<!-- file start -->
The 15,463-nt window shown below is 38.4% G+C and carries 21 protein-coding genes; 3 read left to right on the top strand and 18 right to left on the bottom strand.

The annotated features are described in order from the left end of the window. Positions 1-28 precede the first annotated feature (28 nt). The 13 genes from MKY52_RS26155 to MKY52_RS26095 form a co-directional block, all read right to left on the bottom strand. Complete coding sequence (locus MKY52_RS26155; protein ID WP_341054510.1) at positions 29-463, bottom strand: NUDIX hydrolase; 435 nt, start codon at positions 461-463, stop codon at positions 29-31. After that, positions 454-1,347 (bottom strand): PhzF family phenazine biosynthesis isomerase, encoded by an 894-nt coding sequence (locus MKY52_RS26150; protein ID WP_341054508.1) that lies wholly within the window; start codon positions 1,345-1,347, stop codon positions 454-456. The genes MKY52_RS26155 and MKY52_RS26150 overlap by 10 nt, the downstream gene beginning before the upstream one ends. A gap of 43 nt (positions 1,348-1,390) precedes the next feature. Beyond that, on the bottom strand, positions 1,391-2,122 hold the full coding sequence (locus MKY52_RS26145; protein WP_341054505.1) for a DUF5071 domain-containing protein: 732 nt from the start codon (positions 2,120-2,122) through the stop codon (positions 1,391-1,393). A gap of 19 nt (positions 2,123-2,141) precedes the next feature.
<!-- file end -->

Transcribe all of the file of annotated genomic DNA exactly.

The 15,463-nt window shown below is 38.4% G+C and carries 21 protein-coding genes; 3 read left to right on the top strand and 18 right to left on the bottom strand.

The annotated features are described in order from the left end of the window. Positions 1-28 precede the first annotated feature (28 nt). The 13 genes from MKY52_RS26155 to MKY52_RS26095 form a co-directional block, all read right to left on the bottom strand. Complete coding sequence (locus MKY52_RS26155; protein ID WP_341054510.1) at positions 29-463, bottom strand: NUDIX hydrolase; 435 nt, start codon at positions 461-463, stop codon at positions 29-31. After that, positions 454-1,347 (bottom strand): PhzF family phenazine biosynthesis isomerase, encoded by an 894-nt coding sequence (locus MKY52_RS26150; protein ID WP_341054508.1) that lies wholly within the window; start codon positions 1,345-1,347, stop codon positions 454-456. The genes MKY52_RS26155 and MKY52_RS26150 overlap by 10 nt, the downstream gene beginning before the upstream one ends. A gap of 43 nt (positions 1,348-1,390) precedes the next feature. Beyond that, on the bottom strand, positions 1,391-2,122 hold the full coding sequence (locus MKY52_RS26145; protein WP_341054505.1) for a DUF5071 domain-containing protein: 732 nt from the start codon (positions 2,120-2,122) through the stop codon (positions 1,391-1,393). A gap of 19 nt (positions 2,123-2,141) precedes the next feature.